Many Trails
January 30, 2014
by Adrien F. Taylor
Jan 30, 2014 | 913 views | 0 0 comments | 17 17 recommendations | email to a friend | print
It came January and the official end of the holiday season, and I was just pooped. Since I had really done very little special for the season, there was no reason for me to be this tired. Then, a couple of weeks into the month, I went to bed one night with a sore shoulder and some pain in the right side of my chest. “Must have lifted something the wrong way,” I thought. “It’ll be fine in the morning.”

My life has mostly been that way. If something felt wrong, a good night’s sleep generally put things to rights. There are two outstanding exceptions. Well, three, really, but having chicken pox (or was it mumps?) as an elementary school pupil really didn’t count.

The first exception was in 1957 when I was a freshman at the University of Utah. That was a bad flu year. And I had the flu bad. Not bad enough for a hospital, but as we said in our youth: “First I was afraid I was going to die. Then it got worse, and I was afraid I wouldn’t.” I think that took a couple of weeks out of my first quarter as a college coed. My roommates were my older sister, Ariel, and my cousin, Janet. I can’t recall whether either of them had the flu.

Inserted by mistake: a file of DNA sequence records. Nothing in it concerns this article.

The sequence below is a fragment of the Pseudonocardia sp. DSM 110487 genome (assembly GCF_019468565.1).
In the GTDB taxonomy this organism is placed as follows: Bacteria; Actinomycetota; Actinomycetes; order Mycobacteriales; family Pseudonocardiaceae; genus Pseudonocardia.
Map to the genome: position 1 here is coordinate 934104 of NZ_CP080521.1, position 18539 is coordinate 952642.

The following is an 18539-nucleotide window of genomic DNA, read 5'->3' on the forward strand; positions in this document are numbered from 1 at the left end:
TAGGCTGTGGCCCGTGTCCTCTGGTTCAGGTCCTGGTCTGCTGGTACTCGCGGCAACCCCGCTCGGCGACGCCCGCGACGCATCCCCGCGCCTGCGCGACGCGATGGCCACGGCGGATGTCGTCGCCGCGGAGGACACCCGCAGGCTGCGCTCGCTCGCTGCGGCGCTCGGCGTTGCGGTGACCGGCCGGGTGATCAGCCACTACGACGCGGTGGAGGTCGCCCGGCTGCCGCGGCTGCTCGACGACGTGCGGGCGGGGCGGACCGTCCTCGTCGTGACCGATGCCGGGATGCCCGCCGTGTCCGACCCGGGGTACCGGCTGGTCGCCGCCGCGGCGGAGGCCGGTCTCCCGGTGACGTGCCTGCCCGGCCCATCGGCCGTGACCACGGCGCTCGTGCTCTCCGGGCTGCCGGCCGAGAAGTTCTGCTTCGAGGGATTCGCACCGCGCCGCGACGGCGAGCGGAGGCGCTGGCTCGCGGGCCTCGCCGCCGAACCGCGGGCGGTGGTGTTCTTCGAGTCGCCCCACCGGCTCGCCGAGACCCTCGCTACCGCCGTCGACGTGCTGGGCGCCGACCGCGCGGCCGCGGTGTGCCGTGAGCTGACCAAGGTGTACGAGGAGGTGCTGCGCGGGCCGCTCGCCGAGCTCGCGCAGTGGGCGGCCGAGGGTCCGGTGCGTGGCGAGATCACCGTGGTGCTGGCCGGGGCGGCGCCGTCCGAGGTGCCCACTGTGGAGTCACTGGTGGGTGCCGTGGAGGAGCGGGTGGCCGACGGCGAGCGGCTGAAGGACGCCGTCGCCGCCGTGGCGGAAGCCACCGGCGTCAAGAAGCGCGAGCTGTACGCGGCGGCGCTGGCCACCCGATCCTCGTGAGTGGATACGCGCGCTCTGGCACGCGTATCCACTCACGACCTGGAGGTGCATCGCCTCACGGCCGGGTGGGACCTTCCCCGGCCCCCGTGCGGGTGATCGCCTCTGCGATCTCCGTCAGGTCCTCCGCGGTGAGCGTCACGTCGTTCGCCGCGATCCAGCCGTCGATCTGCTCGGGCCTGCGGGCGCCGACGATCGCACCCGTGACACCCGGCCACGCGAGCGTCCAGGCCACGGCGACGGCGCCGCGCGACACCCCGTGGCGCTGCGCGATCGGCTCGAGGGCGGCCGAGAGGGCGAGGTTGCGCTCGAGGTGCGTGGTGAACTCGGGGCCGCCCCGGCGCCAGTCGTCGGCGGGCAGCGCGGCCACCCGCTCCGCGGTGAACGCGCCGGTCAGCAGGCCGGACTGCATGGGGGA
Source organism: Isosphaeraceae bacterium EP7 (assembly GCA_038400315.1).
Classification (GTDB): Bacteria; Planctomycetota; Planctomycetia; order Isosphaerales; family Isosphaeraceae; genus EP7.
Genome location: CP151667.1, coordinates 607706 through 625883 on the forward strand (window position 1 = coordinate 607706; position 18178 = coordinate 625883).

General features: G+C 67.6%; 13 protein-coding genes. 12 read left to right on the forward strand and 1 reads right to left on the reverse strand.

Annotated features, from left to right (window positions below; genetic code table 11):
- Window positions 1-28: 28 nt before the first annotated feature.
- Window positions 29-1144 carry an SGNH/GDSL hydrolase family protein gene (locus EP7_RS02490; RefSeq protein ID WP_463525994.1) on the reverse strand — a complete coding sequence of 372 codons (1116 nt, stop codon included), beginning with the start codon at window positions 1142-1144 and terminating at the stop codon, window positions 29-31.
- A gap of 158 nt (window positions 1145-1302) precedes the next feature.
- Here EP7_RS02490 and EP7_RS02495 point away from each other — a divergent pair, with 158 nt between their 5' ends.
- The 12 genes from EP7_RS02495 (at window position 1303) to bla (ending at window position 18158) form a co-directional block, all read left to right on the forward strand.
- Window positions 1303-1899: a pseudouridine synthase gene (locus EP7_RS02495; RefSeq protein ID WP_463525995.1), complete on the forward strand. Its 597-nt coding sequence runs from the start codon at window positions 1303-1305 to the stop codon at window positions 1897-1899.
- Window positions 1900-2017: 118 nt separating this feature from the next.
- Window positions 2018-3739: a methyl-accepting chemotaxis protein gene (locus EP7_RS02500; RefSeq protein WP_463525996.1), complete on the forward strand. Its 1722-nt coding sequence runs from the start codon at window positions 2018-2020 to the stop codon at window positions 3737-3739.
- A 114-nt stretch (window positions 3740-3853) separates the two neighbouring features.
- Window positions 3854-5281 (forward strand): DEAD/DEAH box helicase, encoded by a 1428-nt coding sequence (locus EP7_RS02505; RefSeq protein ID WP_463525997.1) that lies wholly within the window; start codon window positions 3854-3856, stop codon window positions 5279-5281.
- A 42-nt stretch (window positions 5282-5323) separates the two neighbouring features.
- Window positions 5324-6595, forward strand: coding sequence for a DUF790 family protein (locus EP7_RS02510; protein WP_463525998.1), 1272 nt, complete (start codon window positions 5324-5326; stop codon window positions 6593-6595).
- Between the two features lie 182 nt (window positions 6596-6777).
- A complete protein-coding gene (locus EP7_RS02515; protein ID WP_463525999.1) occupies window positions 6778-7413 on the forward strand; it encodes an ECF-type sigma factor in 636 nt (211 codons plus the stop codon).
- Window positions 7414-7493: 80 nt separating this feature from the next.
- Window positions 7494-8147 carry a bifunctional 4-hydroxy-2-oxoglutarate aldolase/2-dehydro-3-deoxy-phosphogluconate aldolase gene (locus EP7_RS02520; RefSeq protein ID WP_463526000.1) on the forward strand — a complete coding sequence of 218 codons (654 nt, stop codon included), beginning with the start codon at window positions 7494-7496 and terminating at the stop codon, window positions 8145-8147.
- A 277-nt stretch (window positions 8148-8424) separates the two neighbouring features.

My right ankle, broken when twisted over the edge of a sidewalk at BYU while we were there rooting for the Utes, doesn’t count either. Having to deal with crutches and school books was the big challenge. Backpacks hadn’t been invented for college students yet. I’ll never forget the relief of running a ruler down inside the cast to alleviate the itching, nor getting the cast off and seeing my shrunken leg.

The time that really does count was when I had a stroke several years ago. It was Halloween afternoon, for pity sakes. The minute the stroke started I knew what was happening to me and took two aspirin. That may have saved my life.

The thing I remember most was waking up in the morning those first few days after my stroke and being both surprised and utterly disappointed that I wasn’t all better, as had usually been the case in the past. It was at St. Mary’s Hospital that I learned to talk, walk, write and take care of myself again, and these were formidable tasks.

Back to the present, I have learned that I had (and still have probably) blood clots in my right lung. I don’t have any more pain, but I am taking blood-thinning medicine (coumadin) to help melt them away. I continue with my beloved spinning and knitting, and since some folks are either bragging or complaining that their daffodils are starting to come up, can spring be far away?

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